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Investing - Don't Scramble Your Eggs


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Financial advisors have been preaching the use of portfolio diversification to reduce risk for years. Unfortunately, the way most do it leaves your portfolio vulnerable! Read on to find out how to properly diversify your portfolio.

We’ve all heard that it’s not wise to put all of your eggs in one basket. For safety, we are told that it is better to divide our eggs among several baskets because if one gets dropped it isn’t going to break all our eggs. Wall Street refers to this as diversification.

Many people think that if they own more than one investment that they are diversified. Others think that diversifying means that they should not keep all of their money with one institution or the same advisor. This isn’t diversification.

The egg analogy doesn’t accurately reflect the underlying reasons for diversification. There are many different risks we face. There is market risk, interest rate risk, credit risk and inflation risk, just to name a few. The purpose of diversification is to help you reduce your exposure to all of these risks, not just one or two of them.

There’s no such thing as the Perfect Investment. EVERY investment has risks and rewards. Combining investments with different risks and rewards can result in the reward of one offsetting the risk of another.

Here’s a simplified example. Many retirees recognize that there is greater risk of losing their principal when investing in the stock market then there is in a Certificate of Deposit (CD). As a result, many choose to avoid the stock market all together.

Neither CDs nor a stock market investment are perfect. The reward of CDs is their stability. But they aren’t designed to protect you from inflation risk. A stock market-based investment is designed to protect you from inflation risk but it lacks the stability of the CD.

That’s where diversification helps. Spreading your money among both CDs and stock market-based investments is a way to reduce the risks associated with each. Doing so reduces the overall risk of your portfolio and increases the probability that you will achieve your goals.

Spreading your portfolio between CDs and stocks won’t adequately protect you from all the risks you face. Portfolios should be divided among cash, bonds, real-estate and equities, further sub-divided into different classes and then the classes into different investments. Many advisors do this but that’s where they stop…and fail.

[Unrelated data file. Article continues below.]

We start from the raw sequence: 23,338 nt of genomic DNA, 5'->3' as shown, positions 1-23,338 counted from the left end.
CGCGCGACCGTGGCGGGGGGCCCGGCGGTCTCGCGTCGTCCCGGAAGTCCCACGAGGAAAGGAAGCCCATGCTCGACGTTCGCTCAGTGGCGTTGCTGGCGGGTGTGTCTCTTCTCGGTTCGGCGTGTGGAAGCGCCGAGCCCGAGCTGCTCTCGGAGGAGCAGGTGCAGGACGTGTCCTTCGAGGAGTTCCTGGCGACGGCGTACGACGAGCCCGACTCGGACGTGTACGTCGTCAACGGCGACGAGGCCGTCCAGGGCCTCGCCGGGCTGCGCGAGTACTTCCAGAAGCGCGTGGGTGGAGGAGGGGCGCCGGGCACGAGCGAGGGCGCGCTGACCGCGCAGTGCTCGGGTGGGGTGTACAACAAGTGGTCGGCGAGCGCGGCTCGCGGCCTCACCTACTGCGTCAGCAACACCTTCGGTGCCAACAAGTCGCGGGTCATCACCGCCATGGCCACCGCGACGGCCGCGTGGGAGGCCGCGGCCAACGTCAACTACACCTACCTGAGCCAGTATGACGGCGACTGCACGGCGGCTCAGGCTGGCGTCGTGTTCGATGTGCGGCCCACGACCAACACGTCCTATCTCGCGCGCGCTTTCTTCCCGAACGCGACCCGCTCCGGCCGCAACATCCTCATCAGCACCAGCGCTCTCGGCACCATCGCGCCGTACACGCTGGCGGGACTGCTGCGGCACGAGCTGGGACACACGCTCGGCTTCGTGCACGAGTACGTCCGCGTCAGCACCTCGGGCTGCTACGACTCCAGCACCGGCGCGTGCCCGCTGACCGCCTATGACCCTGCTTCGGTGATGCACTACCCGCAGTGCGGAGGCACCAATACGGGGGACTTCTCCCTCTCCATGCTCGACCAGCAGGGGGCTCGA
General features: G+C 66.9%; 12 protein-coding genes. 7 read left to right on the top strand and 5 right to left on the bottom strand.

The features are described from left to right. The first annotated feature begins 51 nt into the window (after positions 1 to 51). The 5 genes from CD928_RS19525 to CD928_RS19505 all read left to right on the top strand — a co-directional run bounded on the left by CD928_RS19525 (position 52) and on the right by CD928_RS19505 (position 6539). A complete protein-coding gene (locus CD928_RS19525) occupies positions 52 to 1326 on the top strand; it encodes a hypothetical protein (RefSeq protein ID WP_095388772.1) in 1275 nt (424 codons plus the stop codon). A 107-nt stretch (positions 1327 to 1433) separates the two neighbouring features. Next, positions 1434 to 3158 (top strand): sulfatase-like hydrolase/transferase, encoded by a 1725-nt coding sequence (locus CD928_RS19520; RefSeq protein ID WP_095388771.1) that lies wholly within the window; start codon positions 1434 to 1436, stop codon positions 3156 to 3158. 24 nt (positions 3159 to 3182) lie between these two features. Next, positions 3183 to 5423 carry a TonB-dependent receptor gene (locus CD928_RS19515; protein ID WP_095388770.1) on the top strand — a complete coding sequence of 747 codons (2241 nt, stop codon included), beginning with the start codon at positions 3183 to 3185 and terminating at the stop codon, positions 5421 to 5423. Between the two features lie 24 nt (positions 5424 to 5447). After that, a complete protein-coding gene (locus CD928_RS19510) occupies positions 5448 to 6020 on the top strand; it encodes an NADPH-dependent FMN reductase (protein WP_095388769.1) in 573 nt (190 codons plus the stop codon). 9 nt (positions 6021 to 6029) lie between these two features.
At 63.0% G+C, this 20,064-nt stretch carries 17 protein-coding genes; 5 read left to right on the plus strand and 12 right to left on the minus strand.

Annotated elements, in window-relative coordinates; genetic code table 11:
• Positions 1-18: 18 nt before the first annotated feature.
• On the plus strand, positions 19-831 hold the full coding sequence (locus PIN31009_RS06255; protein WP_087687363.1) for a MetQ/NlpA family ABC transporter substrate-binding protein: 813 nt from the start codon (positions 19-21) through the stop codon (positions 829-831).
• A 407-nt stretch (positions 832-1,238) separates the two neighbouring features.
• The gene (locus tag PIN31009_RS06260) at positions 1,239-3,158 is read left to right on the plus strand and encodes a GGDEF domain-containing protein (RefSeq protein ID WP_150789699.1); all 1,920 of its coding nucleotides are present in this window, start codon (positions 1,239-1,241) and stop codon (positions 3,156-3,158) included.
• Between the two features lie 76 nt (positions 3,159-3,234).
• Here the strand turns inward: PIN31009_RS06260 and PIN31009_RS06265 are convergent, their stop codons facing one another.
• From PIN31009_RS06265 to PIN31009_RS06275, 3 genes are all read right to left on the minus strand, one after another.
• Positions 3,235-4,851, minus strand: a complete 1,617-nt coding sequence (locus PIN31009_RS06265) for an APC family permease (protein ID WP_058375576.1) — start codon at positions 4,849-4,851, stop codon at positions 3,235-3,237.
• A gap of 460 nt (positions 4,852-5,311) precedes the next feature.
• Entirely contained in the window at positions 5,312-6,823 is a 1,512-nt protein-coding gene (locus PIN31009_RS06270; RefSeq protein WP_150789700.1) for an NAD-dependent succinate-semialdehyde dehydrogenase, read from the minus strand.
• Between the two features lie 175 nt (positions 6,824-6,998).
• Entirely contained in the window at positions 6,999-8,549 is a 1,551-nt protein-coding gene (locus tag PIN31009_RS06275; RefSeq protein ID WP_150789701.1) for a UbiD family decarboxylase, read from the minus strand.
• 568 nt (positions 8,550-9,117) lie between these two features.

Most advisors fail to properly diversify a portfolio by strategy. If your entire portfolio is based on the same strategy then your entire portfolio is exposed to the risks associated with that strategy.

Probably 98 out of 100 advisors will tell you that the Buy and Hold strategy is the only successful way to invest in the stock market. Doing so puts YOU at risk. That’s why so many investors suffered losses of 30-50% or more between 2000 and 2002. The problem wasn’t the type of investment, the problem was the advisor failed to diversify your portfolio by strategy.

There are many different strategies available. I’m not sold out to any single strategy. Just like investments, each strategy has strengths and weaknesses. That’s why I diversify clients between different types of investments AND different underlying strategies.

I’ll use a Buy and Hold strategy, but I will offset its risks with a proprietary strategy designed to significantly reduce stock market losses. I use traditional investments but I also find other ways to meet my client’s needs. I develop different strategies to meet different needs—diversifying along the way.

For instance, one of my high-income strategies uses a type of investment unfamiliar to most advisors (because they can’t earn a commission on them). To reduce risk, it’s diversified among 20 individual investments. Three of them lost money in 2005—one lost 29%! The other 17 more thn made up for that, though, with 7 having gains over 40% each. As good as this strategy is, I’ll only use it for a portion of a portfolio.

Diversification can be used to reduce the specific risks your portfolio faces. Use different categories, classes and individual investments. And make sure that you use more than one strategy. Doing so will help you protect what you have and make it grow.

Nationally-syndicated financial columnist and Certified Financial Planner® Jeffrey Voudrie provides personal, in-depth money management services and advice to select private clients throughout the USA. He’ll answer your financial question – FREE at


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